Personally, Silver Amalgam restorations have very limited use in our practice.  Not only do traditional silver amalgam restorations appear unaesthetic, they also eventually damage teeth that they are supposed to protect. Metal fillings expands and contracts with temperature changes. These movements, combined with the wedging action of the unbonded metal restoration places internal pressure to the remaining tooth structure eventually resulting in cracks and breakages.

I believe it is simply an inferior material to a well-placed bonded tooth coloured restorations in the form of direct composite or indirect ceramic restorations. Not only are these modern materials as durable (if not more durable) than the traditional metal amalgam fillings, but they are also more natural in appearance.

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Silver amalgam starts off as a fine metal powder composed of silver, copper, and other metals which is mixed with a droplet of mercury. This forms a sort of paste which quickly hardens into a solid amalgam. Once hardened, the components are chemically locked together.

The concern is about the possibility of mercury release from those fillings in your mouth over time. There has been a LOT of controversy about this over literally 150 years. To date, no recognized scientific entity has determined that there are any negative health issues with amalgam fillings. And, I am inclined (so far) to believe that there are no real health issues with the mercury that is locked up in amalgam fillings. However, I am open to REAL scientific evidence to the contrary.

A far bigger source of mercury in our environment is from coal-burning electric plants that put tons of mercury in the atmosphere. That mercury ends up in the ground and water. You’ve probably heard about mercury concerns when it comes to eating fish.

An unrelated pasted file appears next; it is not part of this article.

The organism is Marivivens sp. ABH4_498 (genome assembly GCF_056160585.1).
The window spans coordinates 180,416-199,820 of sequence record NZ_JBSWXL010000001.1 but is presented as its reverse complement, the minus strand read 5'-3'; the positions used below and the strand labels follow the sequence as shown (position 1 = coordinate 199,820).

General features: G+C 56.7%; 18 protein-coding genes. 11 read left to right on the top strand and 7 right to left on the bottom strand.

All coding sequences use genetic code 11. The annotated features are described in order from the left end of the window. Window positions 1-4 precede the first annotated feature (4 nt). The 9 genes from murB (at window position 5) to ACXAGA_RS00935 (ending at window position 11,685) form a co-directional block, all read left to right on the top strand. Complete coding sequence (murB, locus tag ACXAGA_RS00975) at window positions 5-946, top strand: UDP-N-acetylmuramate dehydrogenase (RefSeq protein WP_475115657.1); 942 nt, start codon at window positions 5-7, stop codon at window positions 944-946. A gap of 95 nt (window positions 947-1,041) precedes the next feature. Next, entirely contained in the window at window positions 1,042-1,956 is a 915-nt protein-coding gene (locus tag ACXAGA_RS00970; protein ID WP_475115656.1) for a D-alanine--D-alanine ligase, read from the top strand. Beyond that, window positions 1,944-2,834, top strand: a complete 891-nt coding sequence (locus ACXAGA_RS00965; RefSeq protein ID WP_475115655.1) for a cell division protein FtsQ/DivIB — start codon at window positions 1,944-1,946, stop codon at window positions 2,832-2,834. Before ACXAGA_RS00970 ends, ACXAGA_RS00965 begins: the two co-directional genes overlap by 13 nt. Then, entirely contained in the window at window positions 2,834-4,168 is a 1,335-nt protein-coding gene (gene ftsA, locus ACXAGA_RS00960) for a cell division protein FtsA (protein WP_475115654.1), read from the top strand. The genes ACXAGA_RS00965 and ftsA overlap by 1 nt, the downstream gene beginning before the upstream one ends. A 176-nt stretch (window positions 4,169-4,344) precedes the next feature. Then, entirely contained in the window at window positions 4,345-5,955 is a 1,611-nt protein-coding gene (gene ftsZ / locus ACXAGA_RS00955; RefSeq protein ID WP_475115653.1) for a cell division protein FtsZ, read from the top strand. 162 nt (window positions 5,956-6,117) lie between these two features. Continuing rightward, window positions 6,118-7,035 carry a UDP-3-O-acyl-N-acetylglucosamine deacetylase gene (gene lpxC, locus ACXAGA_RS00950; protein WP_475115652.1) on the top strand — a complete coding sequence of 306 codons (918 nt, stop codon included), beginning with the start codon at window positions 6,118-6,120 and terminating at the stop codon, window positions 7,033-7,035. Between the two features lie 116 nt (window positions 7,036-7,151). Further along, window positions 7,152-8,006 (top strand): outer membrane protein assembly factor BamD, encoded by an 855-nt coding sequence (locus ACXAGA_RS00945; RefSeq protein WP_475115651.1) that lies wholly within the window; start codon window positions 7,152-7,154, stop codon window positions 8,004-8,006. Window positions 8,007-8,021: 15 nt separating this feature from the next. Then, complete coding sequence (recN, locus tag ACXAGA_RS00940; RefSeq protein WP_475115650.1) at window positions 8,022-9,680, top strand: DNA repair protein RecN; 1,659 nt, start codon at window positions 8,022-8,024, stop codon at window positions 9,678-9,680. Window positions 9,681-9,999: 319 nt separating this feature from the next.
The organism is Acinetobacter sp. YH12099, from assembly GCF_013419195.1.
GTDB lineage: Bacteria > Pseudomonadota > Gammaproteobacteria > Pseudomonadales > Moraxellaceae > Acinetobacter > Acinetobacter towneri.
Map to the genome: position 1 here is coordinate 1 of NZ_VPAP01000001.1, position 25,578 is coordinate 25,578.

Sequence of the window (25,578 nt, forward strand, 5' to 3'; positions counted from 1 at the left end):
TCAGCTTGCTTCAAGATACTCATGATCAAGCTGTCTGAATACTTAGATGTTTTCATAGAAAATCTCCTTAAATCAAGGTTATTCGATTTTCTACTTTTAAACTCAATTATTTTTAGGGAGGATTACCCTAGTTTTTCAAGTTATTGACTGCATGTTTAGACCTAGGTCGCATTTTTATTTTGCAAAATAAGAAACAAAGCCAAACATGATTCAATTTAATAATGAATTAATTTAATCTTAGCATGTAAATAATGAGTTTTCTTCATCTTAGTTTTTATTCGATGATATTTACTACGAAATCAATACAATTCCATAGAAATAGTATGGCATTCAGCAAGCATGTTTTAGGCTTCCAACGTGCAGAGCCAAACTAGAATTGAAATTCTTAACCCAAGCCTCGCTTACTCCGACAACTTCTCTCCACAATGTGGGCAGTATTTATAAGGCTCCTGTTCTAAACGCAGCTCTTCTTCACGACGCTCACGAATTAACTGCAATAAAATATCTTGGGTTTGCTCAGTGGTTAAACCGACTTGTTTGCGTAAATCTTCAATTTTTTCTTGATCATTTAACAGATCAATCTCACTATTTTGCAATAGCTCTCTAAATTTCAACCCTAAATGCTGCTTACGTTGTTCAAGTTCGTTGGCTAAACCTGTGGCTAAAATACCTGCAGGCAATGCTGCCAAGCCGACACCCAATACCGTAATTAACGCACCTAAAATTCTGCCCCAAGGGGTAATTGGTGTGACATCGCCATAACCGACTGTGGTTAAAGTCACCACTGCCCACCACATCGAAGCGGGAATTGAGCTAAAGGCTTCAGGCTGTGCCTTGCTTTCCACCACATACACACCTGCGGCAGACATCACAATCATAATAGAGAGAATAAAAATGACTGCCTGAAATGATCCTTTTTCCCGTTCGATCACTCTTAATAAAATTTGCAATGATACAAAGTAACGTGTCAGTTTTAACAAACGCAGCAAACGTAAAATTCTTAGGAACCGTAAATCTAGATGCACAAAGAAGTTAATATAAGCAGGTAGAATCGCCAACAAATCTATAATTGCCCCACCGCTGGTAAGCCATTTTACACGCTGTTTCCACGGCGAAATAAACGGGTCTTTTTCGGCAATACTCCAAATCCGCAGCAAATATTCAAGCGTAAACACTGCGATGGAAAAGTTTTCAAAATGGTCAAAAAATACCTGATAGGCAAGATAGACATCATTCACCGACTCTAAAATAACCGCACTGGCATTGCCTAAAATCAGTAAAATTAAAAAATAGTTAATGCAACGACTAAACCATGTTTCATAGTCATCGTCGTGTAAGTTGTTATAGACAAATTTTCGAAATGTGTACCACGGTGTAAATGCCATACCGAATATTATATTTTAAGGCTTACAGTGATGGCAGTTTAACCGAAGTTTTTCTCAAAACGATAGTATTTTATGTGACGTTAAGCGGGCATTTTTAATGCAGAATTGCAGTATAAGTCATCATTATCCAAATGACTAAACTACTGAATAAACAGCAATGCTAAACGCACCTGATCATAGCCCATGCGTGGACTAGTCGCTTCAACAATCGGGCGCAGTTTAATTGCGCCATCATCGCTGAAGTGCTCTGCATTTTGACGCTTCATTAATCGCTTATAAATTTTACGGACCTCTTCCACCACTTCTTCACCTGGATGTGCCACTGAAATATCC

Oddly enough, the government or regulatory bodies have deemed scrap amalgam as a hazardous waste. Meanwhile, some other government entities assure us it is safe for use in dentistry. So, it’s against the law to put it in the garbage or landfills in some places. But, it’s safe to put in your mouth?

Another thing that will make you go, “Hmmmm” is that the goverment in the U.S. is banning incandescent (traditional) light bulbs in favor of the so-called “green” compact fluorescent bulbs. Those are the “curly-cue” bulbs. And, they contain mercury. The EPA protocol, should one of these bulbs break, is extensive due to the mercury content within the bulb.This is a clear illustration of the contradictory agendas we see, and it should definitely make one question the “lines” presented by differing bodies.

Some countries around the world have restricted the use of amalgam. And, every so often, the notion of banning it in comes up. And, so here we are again. I believe it will be banned eventually – possibly for the wrong reasons – But, it will be banned some day.

Although there are biomechanics advantages in electively replacing metal amalgam restorations to prevent fractures of the supporting tooth structure, I do not advocate the wholesale replacement of amalgams in order to prevent or treat any medical condition. And, I won’t until credible scientific evidence supports the notion. However, I do understand that some patients do not want them in their mouths for a variety of reasons, including cosmetic concerns. “Silver” fillings are really BLACK fillings.  And, who wants that? 

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Merry Christmas and a Happy New Year – from our family to yours

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During this Christmas and New Year period, we will remain open to attend to any dental needs or treatment that may be required.

We will however be closed on Sundays, Christmas,, Boxing and New Years day.

Have a happy and safe holiday season.

From all of us at Arawatta Dental Centre 2013.